'WannaCry' cyber attack: How to protect your computer

'WannaCry' cyber attack: How to protect your computer

The attack held users hostage by freezing their computers, popping up a red screen with the words, "Oops, your files have been encrypted!" and demanding money through online bitcoin payment - $300 at first, rising to $600 before it destroys files hours later. The ransomware often scrambles filenames and changes their extension.

There are other hints in the curious ways that WannaCry operates that suggest it is the work of people new to the trade. Wanna Cry has used an exploit - a piece of bug in the software - to take advantage of Microsoft Windows and take control of thousands of systems, and lock files.

The malicious software - known as WannaCrypt or WannaCry - is widely believed to have been developed as a hacking tool by the US National Security Agency. The hackers have warned that the ransom amount will go up.

The attack is unique, according to Wainwright, because it combines ransomware with a worm function, meaning once one machine is infected, the entire internal network is scanned and other vulnerable machines are infected.

It was reported on Saturday that nearly 75,000 systems have been affected in 99 countries.

“The latest count is over 200,000 victims in at least 150 countries.

"Using outdated versions of Windows that are no longer supported raises a lot of questions", said Christopher Dore, a lawyer specializing in digital privacy law at Edelson PC. The main challenge for investigators was the fast-spreading capabilities of the malware, he said, but added that so far, not many people have paid the ransoms that the virus demands.

What are companies doing to mitigate the attack?

Dore said companies that faced disruptions because they did not run the Microsoft update or because they were using older versions of Windows could face lawsuits if they publicly touted their cyber security.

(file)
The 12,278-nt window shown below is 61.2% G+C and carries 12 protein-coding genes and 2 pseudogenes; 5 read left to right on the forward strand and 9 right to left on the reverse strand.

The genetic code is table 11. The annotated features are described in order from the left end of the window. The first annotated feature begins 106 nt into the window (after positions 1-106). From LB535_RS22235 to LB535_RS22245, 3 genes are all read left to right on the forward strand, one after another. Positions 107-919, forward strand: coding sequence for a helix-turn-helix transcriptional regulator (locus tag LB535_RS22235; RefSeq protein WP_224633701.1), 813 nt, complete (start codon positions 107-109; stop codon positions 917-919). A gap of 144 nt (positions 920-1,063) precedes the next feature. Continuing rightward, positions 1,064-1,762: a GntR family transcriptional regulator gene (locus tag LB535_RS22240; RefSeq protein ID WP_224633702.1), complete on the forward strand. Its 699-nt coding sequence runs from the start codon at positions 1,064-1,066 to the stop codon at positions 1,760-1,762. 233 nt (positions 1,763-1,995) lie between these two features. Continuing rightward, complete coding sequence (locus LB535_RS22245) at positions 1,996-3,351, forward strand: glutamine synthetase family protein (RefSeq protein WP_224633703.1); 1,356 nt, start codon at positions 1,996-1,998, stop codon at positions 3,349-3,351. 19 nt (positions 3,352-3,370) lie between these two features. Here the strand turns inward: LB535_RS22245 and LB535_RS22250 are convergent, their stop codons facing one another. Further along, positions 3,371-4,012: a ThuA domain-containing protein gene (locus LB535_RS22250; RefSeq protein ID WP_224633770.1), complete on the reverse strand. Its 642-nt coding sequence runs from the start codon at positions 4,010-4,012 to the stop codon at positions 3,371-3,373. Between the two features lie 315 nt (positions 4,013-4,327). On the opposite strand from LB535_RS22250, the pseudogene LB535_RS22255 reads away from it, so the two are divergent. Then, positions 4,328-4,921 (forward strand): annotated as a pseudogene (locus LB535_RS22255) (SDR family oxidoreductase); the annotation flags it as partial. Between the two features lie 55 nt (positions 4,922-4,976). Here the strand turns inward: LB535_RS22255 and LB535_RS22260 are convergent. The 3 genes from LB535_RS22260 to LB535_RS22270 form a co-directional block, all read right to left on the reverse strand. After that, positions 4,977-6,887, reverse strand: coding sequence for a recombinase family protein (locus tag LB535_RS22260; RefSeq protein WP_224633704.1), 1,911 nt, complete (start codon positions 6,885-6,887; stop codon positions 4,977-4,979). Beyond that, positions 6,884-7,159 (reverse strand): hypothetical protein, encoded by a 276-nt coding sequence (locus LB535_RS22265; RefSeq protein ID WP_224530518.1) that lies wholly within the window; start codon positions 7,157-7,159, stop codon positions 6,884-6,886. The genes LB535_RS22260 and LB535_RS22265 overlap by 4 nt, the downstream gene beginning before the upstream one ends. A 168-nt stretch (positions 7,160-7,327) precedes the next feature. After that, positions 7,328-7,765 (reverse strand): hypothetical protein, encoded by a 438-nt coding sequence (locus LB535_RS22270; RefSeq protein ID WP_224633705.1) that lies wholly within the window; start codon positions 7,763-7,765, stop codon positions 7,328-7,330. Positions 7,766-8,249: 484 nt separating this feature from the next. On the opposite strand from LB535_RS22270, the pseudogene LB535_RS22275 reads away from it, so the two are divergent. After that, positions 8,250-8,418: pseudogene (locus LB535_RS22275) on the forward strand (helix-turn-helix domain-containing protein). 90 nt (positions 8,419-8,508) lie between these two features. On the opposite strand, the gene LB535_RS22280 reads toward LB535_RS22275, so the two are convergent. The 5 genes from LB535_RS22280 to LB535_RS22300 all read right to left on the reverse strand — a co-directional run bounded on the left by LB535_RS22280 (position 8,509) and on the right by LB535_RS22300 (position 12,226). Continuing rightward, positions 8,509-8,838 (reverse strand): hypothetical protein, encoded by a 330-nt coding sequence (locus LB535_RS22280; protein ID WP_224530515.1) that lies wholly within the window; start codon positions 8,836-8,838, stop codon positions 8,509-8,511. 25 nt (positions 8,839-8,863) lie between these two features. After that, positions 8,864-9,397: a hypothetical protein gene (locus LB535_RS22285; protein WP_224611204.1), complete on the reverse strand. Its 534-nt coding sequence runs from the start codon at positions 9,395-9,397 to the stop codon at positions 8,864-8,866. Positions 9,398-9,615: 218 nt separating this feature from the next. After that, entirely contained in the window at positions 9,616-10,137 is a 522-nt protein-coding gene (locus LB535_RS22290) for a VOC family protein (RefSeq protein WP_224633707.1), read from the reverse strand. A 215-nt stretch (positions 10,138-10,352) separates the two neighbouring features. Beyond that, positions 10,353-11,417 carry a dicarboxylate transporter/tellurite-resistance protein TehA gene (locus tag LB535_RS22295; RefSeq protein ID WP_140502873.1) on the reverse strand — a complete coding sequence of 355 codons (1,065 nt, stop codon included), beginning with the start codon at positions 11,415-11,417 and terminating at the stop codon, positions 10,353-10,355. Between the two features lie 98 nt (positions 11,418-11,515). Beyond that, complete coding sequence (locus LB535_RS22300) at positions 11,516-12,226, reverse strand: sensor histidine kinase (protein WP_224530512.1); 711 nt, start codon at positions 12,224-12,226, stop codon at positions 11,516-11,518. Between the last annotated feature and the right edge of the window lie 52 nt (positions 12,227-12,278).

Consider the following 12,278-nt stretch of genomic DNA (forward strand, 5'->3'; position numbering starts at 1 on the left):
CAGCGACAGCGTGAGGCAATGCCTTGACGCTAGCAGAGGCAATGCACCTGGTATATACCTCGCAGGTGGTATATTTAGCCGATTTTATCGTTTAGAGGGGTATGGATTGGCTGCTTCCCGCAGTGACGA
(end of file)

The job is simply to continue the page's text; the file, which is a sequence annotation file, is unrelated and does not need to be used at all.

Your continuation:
Those clues could point to it being the work of an established group, he said, but there was little sign of any tell-tale text in the version now circulating.

A 22-year old security researcher in the United Kingdom discovered a "kill-switch" to initially stop the spread of the attack.

Later, he admitted that he wasn't aware registering the domain would halt the spread of the attack, which has seen him branded an as "accidental hero". But the researcher cautioned that the hackers could find a way around this.

It is not known how the attack has affected GP surgeries, which are due to open as usual on Monday.

Renault halted production at some factories to stop the virus from spreading, a spokesman said Saturday, while Nissans U.K. vehicle plant in Sunderland, in northeast England, was affected without causing any major impact on business, an official said. "To keep the world safe, these things have to be done".

The ransomware attack was particularly malicious, because if just one person in an organization clicked on an infected attachment or bad link, all the computers in a network would be infected, said Vikram Thakur, technical director of Symantec Security Response.

"We have reached a turning point where it is not sustainable for governments to think they can retain vulnerabilities for very long", said Ari Schwartz, who oversaw technology security issues at the National Security Council during the Obama administration.